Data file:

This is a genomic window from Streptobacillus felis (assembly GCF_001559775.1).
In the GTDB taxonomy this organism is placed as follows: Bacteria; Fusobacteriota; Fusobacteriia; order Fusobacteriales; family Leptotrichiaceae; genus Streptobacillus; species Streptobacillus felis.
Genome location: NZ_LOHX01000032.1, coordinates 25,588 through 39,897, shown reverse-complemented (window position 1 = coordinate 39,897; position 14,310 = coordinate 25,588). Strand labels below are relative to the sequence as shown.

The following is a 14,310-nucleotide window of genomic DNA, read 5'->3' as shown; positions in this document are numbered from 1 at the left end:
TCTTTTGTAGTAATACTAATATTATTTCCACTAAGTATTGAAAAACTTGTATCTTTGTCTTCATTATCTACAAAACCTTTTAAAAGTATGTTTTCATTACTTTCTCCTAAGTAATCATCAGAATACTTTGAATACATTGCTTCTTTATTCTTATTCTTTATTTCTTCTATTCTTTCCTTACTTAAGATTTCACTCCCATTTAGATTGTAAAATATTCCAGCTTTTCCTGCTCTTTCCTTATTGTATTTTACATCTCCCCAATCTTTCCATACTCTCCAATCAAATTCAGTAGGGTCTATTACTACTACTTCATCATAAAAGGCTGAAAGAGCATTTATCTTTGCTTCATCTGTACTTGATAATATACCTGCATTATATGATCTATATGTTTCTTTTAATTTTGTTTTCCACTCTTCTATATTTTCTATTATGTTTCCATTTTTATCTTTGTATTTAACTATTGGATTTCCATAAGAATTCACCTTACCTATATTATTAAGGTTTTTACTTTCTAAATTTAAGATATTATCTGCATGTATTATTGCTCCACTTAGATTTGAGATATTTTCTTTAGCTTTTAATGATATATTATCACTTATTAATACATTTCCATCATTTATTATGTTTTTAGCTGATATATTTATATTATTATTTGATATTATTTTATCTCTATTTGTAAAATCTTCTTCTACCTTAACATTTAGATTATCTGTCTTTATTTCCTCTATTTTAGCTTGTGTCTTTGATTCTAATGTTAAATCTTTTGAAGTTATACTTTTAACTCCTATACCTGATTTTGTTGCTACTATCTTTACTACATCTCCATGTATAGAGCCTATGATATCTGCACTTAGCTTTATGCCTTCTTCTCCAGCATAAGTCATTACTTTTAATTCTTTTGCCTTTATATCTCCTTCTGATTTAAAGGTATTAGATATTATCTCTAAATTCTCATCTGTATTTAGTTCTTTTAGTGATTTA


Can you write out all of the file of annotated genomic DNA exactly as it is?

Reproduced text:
This is a genomic window from Streptobacillus felis (assembly GCF_001559775.1).
In the GTDB taxonomy this organism is placed as follows: Bacteria; Fusobacteriota; Fusobacteriia; order Fusobacteriales; family Leptotrichiaceae; genus Streptobacillus; species Streptobacillus felis.
Genome location: NZ_LOHX01000032.1, coordinates 25,588 through 39,897, shown reverse-complemented (window position 1 = coordinate 39,897; position 14,310 = coordinate 25,588). Strand labels below are relative to the sequence as shown.

The following is a 14,310-nucleotide window of genomic DNA, read 5'->3' as shown; positions in this document are numbered from 1 at the left end:
TCTTTTGTAGTAATACTAATATTATTTCCACTAAGTATTGAAAAACTTGTATCTTTGTCTTCATTATCTACAAAACCTTTTAAAAGTATGTTTTCATTACTTTCTCCTAAGTAATCATCAGAATACTTTGAATACATTGCTTCTTTATTCTTATTCTTTATTTCTTCTATTCTTTCCTTACTTAAGATTTCACTCCCATTTAGATTGTAAAATATTCCAGCTTTTCCTGCTCTTTCCTTATTGTATTTTACATCTCCCCAATCTTTCCATACTCTCCAATCAAATTCAGTAGGGTCTATTACTACTACTTCATCATAAAAGGCTGAAAGAGCATTTATCTTTGCTTCATCTGTACTTGATAATATACCTGCATTATATGATCTATATGTTTCTTTTAATTTTGTTTTCCACTCTTCTATATTTTCTATTATGTTTCCATTTTTATCTTTGTATTTAACTATTGGATTTCCATAAGAATTCACCTTACCTATATTATTAAGGTTTTTACTTTCTAAATTTAAGATATTATCTGCATGTATTATTGCTCCACTTAGATTTGAGATATTTTCTTTAGCTTTTAATGATATATTATCACTTATTAATACATTTCCATCATTTATTATGTTTTTAGCTGATATATTTATATTATTATTTGATATTATTTTATCTCTATTTGTAAAATCTTCTTCTACCTTAACATTTAGATTATCTGTCTTTATTTCCTCTATTTTAGCTTGTGTCTTTGATTCTAATGTTAAATCTTTTGAAGTTATACTTTTAACTCCTATACCTGATTTTGTTGCTACTATCTTTACTACATCTCCATGTATAGAGCCTATGATATCTGCACTTAGCTTTATGCCTTCTTCTCCAGCATAAGTCATTACTTTTAATTCTTTTGCCTTTATATCTCCTTCTGATTTAAAGGTATTAGATATTATCTCTAAATTCTCATCTGTATTTAGTTCTTTTAGTGATTTA